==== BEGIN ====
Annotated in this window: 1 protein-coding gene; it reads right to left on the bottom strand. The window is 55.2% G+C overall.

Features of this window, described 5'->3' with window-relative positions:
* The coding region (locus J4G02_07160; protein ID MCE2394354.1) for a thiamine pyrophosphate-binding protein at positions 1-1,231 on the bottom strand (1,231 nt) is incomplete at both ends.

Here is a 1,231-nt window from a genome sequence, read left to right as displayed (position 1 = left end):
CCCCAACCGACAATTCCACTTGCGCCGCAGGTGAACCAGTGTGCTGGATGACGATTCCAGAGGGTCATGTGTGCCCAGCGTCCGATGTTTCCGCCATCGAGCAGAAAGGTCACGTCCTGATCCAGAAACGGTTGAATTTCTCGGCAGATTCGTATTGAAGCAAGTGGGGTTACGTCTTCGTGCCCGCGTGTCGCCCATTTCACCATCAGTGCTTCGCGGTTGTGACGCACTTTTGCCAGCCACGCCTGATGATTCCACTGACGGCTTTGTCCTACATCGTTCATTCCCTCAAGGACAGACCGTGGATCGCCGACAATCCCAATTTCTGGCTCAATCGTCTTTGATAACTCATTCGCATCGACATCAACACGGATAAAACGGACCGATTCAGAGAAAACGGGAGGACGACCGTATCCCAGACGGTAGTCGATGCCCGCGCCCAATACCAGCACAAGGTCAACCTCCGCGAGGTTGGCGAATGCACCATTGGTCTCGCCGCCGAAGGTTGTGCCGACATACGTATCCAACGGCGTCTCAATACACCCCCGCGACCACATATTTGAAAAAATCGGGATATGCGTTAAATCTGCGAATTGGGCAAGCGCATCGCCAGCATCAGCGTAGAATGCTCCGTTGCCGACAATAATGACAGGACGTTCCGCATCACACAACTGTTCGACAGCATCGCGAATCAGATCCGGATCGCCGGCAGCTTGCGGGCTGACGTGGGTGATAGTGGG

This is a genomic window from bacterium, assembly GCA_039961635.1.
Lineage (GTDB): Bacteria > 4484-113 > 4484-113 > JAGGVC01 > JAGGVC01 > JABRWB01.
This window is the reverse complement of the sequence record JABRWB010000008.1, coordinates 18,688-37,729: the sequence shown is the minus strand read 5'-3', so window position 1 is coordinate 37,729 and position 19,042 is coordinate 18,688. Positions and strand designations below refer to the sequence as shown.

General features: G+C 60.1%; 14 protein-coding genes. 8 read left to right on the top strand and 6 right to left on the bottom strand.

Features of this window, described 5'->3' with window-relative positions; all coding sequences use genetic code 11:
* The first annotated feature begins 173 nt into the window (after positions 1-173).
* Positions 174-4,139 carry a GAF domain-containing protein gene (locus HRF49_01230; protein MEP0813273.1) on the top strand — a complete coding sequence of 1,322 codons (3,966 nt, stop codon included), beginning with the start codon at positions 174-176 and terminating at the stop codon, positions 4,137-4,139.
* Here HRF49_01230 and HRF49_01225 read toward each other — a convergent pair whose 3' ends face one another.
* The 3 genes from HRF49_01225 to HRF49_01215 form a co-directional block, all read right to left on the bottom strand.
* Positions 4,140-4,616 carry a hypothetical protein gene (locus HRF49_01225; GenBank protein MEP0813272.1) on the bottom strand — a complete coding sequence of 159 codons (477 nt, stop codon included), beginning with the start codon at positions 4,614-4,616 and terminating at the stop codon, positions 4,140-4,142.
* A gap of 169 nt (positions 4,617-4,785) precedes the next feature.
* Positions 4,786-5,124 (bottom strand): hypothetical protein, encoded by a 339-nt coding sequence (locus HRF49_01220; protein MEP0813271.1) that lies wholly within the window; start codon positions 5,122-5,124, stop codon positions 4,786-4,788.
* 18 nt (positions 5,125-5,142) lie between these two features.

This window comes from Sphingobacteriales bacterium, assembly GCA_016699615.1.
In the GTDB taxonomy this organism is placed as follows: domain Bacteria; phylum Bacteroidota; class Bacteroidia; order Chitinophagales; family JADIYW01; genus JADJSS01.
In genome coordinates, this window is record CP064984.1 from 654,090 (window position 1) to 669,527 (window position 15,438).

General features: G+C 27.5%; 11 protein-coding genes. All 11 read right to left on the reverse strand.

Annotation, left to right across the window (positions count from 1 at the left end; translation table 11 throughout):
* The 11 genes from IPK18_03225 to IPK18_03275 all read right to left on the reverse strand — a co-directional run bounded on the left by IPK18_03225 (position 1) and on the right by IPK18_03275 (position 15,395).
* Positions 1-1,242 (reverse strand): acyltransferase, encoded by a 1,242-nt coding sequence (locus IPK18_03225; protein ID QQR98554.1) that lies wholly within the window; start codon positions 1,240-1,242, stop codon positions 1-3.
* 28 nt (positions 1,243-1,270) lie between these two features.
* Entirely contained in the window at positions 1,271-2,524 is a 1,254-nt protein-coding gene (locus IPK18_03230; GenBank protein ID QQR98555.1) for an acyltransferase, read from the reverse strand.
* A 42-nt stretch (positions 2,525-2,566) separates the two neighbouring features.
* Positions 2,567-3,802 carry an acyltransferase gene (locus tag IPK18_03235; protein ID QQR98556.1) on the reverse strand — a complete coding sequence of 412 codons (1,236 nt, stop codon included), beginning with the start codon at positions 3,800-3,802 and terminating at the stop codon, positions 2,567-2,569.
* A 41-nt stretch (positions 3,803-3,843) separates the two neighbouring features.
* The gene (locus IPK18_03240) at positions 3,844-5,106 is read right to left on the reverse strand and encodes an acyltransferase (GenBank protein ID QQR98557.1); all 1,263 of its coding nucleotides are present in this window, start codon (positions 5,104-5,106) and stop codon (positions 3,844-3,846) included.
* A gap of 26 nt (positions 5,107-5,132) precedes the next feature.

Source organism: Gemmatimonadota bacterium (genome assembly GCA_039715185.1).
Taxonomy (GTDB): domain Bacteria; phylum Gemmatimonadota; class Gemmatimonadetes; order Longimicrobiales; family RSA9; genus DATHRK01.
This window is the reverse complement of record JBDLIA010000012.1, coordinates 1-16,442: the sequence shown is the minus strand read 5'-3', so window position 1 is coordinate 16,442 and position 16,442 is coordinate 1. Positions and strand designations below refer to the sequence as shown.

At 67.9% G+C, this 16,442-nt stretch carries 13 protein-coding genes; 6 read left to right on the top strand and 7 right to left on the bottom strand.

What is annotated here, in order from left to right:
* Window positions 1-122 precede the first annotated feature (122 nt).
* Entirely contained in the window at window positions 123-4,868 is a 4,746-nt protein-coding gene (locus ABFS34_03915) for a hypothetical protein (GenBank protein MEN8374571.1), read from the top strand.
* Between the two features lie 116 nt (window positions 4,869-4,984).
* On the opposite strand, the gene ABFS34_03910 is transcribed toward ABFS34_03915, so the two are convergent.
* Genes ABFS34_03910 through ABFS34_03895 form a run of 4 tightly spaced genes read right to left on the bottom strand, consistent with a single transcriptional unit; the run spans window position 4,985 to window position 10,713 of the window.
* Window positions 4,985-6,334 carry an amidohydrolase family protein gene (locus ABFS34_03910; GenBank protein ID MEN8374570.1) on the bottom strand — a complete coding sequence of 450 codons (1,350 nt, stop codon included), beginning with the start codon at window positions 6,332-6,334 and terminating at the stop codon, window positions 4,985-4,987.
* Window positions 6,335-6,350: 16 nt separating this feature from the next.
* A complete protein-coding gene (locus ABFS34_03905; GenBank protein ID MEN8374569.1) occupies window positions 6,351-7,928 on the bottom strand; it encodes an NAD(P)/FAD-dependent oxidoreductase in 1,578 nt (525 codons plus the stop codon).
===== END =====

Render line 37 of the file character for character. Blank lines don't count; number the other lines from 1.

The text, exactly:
What is annotated here, in order from left to right: